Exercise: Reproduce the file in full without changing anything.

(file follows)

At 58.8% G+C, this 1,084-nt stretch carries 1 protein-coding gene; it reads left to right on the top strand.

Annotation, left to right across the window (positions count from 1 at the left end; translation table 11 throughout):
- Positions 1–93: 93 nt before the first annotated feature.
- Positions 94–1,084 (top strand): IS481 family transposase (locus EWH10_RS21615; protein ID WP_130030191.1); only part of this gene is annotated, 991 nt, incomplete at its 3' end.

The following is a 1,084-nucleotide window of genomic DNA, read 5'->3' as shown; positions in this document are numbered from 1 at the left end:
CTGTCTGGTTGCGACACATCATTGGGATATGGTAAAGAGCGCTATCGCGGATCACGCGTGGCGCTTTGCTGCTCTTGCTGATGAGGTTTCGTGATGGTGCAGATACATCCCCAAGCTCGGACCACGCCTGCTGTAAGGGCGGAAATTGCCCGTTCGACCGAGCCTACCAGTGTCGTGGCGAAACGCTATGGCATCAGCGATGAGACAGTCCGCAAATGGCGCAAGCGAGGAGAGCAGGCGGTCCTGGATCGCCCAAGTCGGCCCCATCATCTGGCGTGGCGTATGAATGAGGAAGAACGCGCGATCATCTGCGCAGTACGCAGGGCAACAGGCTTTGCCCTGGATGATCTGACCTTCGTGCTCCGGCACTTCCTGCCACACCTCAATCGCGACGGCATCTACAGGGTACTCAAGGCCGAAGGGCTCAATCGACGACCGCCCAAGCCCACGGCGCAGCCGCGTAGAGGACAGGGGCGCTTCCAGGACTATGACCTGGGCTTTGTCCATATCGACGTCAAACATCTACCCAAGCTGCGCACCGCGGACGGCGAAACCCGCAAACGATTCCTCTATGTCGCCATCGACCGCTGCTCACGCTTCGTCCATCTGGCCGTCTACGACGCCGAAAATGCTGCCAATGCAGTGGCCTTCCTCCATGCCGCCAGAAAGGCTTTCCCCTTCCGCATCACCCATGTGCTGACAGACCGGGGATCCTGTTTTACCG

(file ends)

At 58.8% G+C, this 1,084-nt stretch carries 1 protein-coding gene; it reads left to right on the top strand.

Annotation, left to right across the window (positions count from 1 at the left end; translation table 11 throughout):
- Positions 1–93: 93 nt before the first annotated feature.
- Positions 94–1,084 (top strand): IS481 family transposase (locus EWH10_RS21615; protein ID WP_130030191.1); only part of this gene is annotated, 991 nt, incomplete at its 3' end.

The following is a 1,084-nucleotide window of genomic DNA, read 5'->3' as shown; positions in this document are numbered from 1 at the left end:
CTGTCTGGTTGCGACACATCATTGGGATATGGTAAAGAGCGCTATCGCGGATCACGCGTGGCGCTTTGCTGCTCTTGCTGATGAGGTTTCGTGATGGTGCAGATACATCCCCAAGCTCGGACCACGCCTGCTGTAAGGGCGGAAATTGCCCGTTCGACCGAGCCTACCAGTGTCGTGGCGAAACGCTATGGCATCAGCGATGAGACAGTCCGCAAATGGCGCAAGCGAGGAGAGCAGGCGGTCCTGGATCGCCCAAGTCGGCCCCATCATCTGGCGTGGCGTATGAATGAGGAAGAACGCGCGATCATCTGCGCAGTACGCAGGGCAACAGGCTTTGCCCTGGATGATCTGACCTTCGTGCTCCGGCACTTCCTGCCACACCTCAATCGCGACGGCATCTACAGGGTACTCAAGGCCGAAGGGCTCAATCGACGACCGCCCAAGCCCACGGCGCAGCCGCGTAGAGGACAGGGGCGCTTCCAGGACTATGACCTGGGCTTTGTCCATATCGACGTCAAACATCTACCCAAGCTGCGCACCGCGGACGGCGAAACCCGCAAACGATTCCTCTATGTCGCCATCGACCGCTGCTCACGCTTCGTCCATCTGGCCGTCTACGACGCCGAAAATGCTGCCAATGCAGTGGCCTTCCTCCATGCCGCCAGAAAGGCTTTCCCCTTCCGCATCACCCATGTGCTGACAGACCGGGGATCCTGTTTTACCG